Donating Appreciated Property

Donating Appreciated Property


If you have possessions that are ready for a new home, or past their use by date, tthere are lots of options.  These include consignment shops, thrift shops, charities such as Habitat for Humanity, and n many communities a customer-oriented trash collector who will remove large items placed next to your garbage can.  That’s fine for most things, but what about those rare items such as paintings or antiques that have actually appreciated in value?


If you follow what seem to be very generous IRS rules, you may be able to get a tax deduction for the full appraised value of those items, even if you paid less than that when you acquired them.  There is a wide range of property that could possibly qualify:

  • Real Estate
  • C-Corp and S-Corp Stock, Limited Partnerships or LLCs
  • Restricted Stock
  • Tangible Personal Property – Art/Collectibles
  • Patents
  • Sports Teams


Although the IRS rules (Form 8283) provide several ways you could determine fair market value (FMV), experts I’ve spoken to argue that the stakes are too high to rely on books or internet searches.  They recommend hiring a qualified licensed appraiser.  The appraisal can occur up to 60 days before the donation, at the earliest, up to the time you file your tax return, including extensions.  The appraisal does not have to precede the donation, although it might be a lot easier that way.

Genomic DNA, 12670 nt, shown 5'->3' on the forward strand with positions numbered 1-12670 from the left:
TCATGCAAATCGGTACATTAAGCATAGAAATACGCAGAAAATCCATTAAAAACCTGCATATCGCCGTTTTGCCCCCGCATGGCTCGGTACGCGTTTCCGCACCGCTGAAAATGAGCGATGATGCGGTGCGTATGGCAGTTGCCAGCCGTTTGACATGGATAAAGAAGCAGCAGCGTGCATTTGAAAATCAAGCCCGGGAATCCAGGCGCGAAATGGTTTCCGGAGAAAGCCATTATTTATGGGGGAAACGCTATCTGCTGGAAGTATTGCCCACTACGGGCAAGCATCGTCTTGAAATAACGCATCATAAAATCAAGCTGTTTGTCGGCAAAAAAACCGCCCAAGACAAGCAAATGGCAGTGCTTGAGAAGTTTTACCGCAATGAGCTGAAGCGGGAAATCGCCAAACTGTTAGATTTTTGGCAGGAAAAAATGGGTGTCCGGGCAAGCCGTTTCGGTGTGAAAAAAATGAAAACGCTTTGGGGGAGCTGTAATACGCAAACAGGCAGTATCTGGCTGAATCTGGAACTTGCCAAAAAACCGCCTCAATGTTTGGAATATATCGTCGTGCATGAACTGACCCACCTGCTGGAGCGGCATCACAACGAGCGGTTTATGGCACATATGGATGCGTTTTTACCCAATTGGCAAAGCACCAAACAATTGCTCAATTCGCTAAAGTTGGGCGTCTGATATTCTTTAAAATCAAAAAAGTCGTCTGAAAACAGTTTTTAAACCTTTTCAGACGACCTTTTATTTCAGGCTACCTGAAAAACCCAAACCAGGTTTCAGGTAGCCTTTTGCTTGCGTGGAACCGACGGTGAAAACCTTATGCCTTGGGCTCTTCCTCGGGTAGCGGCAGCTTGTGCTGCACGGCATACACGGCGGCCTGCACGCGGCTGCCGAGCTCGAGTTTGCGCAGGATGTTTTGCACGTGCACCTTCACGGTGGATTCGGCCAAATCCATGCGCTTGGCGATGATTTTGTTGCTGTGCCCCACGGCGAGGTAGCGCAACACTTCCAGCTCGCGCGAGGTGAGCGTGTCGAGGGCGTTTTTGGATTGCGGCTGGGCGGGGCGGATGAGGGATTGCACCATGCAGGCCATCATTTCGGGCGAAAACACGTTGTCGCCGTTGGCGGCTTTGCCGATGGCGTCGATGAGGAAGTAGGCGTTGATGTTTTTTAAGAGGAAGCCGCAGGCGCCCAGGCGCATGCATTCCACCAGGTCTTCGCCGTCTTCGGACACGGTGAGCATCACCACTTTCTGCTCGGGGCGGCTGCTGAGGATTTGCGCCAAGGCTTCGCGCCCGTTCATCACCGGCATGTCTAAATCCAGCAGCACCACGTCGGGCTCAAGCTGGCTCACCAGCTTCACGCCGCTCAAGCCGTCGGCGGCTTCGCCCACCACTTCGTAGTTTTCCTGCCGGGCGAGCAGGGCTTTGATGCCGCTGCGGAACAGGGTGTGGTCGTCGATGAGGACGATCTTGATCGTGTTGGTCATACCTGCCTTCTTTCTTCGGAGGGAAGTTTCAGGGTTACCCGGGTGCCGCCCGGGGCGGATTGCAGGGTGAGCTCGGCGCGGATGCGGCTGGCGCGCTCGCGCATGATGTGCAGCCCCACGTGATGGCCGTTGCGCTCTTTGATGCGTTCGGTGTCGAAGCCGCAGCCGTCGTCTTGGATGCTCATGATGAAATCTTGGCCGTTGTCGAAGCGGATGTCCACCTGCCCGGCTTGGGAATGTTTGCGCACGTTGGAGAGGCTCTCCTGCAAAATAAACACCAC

Donations to a public charity could thereby qualify for a tax donation, and would not subject the taxpayer to capital gains tax on the increase in value.  For example, you might have a painting you bought for $500 before the artist became famous.  Now her work hangs in museums around the world, and your painting is appraised at $10,000.  Donate it to a public charity or a museum, harvest that $10,000 deduction, and avoid capital gains taxes.


You don’t have to make the donation yourself.  Your estate can donate the asset after you have passed, and receive the tax deduction.


If you have several assets that could provide these deductions, and you could use the benefit on current taxes, but haven’t firmed up the list of lucky recipients, you can set up a Donor Advised Fund, though an organization such as the Community Foundation of Tampa Bay or The Community Foundation of Sarasota County.


Things get a little more complicated if you donate to an organization other than a public charity.  To get the full benefit, the subsequent use has to be consistent with the property’s purpose.  Thus a painting sent to an art museum would fit this criterion, but a painting hanging in a car dealership probably would not.  If this situation describes your property, get help.  Experts such as Charitable Solutions, LLC, specialize in these matters.


While the IRS rules do appear generous, they are complicated.  Charitable Solutions estimates that 80% of non-cash gifts are rejected for FMV tax deductions.  It would be really awkward to try retrieving your gift and donating it somewhere else, after the IRS turns you down.


Of course, any deduction has to be considered in the context of your own tax situation.  Can you use the deduction this year, or ever?  How does it fit with other earnings, expenses, and deductions you are already listing or claiming?


Finally, remember that the purpose of this article is to get your creative juices flowing and point you toward further investigation.  It is not intended, nor should it be relied upon, as tax advice.  Consult your own tax advisor.



This article, written by Alan Gorlick, originally appreared in Well Being magazine.  Reprinted with permission.